Luisa Capetillo By Vicki L. Ruiz Summary

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Vicki L. Ruiz is a Chicano/Latino studies and History professor from UC Davis whose research focused on Latina feminists from 1900-1930. She made it a point that many only focus on the chicana feminists of the 20th century or only focus on the Latino narratives revolving around U.S. history. Ruiz decided to base her research and this talk on two Latina feminists: Luisa Capetillo and Luisa Moreno. Luisa Capetillo was born on October 28, 1879 in Puerto Rico and was raised in a modest household. She was married to a powerful patriarch and had two children with him. She worked as a reader in a cigar plantation and helped educated the planters. This job gave her to opening to start the mobilization for workers’ rights through labor unions. She is often falsely depicted and remembered as a “lady” and “damsel”, despite dressing in men’s clothing. In 1904, Capetillo began to write essays, titled "Mi Opinión" in which she discussed her radical (for the time) feminist ideas. She believed that removing men’s control over women’s bodies were most important for liberation.…show more content…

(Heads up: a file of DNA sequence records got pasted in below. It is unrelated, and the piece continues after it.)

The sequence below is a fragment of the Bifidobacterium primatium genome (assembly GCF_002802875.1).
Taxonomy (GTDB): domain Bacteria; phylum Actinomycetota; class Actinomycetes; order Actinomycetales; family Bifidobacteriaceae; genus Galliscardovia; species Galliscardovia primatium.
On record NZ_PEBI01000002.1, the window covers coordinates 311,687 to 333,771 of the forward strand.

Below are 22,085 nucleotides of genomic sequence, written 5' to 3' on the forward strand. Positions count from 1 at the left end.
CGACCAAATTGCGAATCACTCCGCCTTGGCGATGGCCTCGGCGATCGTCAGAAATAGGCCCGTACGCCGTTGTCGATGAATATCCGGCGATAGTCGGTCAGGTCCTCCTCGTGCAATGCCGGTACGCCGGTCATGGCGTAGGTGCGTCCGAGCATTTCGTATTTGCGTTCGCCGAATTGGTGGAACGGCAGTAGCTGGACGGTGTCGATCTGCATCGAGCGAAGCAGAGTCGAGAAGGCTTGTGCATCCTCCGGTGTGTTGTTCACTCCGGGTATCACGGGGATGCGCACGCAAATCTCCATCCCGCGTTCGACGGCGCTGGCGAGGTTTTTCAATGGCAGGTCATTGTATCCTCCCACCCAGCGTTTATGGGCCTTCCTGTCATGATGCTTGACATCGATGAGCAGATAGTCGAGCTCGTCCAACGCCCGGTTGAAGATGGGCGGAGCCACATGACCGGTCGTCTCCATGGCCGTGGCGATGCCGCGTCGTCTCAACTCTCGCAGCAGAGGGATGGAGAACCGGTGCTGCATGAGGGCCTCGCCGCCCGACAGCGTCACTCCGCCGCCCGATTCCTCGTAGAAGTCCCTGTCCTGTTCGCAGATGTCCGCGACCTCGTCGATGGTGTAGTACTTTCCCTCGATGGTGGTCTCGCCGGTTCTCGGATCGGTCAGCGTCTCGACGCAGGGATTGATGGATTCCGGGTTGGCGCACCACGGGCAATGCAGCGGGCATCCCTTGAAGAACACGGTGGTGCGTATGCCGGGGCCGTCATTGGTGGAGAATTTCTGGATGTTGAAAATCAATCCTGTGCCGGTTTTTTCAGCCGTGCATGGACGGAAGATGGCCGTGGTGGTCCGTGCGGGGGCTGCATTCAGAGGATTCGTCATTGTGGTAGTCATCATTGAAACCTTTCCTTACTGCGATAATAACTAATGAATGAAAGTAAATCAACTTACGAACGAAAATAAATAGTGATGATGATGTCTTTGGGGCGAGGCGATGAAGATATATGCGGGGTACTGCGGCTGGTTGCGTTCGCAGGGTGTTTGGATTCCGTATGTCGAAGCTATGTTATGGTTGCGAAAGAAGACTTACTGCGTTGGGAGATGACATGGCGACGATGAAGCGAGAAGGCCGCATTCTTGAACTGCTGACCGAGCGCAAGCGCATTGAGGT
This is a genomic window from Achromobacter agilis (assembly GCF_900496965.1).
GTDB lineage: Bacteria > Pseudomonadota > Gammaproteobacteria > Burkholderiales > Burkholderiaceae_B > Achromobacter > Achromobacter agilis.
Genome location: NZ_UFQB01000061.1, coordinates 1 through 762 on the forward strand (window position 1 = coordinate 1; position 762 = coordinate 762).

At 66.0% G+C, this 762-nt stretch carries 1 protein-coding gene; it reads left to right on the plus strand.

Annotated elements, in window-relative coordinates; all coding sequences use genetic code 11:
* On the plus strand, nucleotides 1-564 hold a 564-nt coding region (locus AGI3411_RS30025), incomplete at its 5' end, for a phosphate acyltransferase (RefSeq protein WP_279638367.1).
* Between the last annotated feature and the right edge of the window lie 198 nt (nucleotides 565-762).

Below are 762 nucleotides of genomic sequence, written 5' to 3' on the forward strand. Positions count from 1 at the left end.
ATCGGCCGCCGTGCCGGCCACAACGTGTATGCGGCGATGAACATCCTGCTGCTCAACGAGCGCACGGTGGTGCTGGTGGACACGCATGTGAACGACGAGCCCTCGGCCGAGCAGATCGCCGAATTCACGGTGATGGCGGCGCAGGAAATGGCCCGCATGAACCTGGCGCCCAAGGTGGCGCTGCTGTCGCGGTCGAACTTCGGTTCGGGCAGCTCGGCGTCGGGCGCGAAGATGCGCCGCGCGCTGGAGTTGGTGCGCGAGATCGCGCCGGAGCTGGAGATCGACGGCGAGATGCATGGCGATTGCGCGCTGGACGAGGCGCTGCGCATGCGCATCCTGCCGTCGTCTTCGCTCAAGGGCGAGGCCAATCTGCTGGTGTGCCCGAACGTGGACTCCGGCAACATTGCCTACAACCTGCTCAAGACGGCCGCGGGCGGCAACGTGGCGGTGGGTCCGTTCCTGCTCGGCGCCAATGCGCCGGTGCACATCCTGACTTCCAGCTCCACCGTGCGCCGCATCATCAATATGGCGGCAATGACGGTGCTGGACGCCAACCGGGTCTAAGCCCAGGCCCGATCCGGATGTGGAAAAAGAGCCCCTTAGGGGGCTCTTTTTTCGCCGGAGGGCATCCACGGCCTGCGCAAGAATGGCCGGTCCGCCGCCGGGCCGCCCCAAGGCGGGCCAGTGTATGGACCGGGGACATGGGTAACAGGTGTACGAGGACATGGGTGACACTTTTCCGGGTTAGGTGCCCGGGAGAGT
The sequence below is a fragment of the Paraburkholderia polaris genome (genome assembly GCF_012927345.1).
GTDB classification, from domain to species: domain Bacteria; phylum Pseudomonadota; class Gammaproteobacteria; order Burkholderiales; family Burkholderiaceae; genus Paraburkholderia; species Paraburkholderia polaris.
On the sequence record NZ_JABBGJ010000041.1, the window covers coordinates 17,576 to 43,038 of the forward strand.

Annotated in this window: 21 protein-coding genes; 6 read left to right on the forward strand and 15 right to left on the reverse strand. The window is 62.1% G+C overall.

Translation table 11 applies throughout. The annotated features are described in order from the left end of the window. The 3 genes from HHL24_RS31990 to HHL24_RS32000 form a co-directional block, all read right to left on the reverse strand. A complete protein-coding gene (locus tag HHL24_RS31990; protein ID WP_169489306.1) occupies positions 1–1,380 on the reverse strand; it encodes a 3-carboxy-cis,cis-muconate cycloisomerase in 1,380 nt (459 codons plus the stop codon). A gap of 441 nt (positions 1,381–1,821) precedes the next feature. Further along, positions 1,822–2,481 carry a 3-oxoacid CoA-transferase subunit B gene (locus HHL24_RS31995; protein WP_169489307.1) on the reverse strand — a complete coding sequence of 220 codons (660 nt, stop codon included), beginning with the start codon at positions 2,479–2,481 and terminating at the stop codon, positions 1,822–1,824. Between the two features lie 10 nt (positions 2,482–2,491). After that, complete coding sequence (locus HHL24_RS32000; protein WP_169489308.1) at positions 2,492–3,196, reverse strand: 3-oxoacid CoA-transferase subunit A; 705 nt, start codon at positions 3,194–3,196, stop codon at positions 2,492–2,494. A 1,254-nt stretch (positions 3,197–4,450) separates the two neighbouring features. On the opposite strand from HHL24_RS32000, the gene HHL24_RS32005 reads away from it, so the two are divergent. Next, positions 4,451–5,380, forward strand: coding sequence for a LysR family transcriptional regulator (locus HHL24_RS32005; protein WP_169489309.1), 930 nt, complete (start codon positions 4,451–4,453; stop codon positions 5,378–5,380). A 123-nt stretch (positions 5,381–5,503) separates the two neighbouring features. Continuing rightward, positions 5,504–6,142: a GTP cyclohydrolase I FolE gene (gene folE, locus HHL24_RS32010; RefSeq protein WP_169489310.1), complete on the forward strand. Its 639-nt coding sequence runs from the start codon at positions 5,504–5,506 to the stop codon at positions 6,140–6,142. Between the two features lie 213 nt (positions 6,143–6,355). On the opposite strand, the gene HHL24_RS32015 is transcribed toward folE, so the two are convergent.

This concept was invented by Ruiz herself and she explained it as the unconscious or conscious act of inventing, claiming, and reinventing themselves for a purpose. Which raised the question: Did Moreno have to throw away her privilege to become the leader of a labor union? I think not, but it definitely placed her in a better position to understand the injustice felt by the workers. These Latina feminists fought for a changed world through feminism and anarchism, so much they forgot of their children. Both Moreno and Captellio were absent parents as they were always on the move and protesting for workers’ and womens’ rights. Although it was necessary for these women to be released from the chains of marriage to evolve into the influential figures, they did not need to leave their children to reach those
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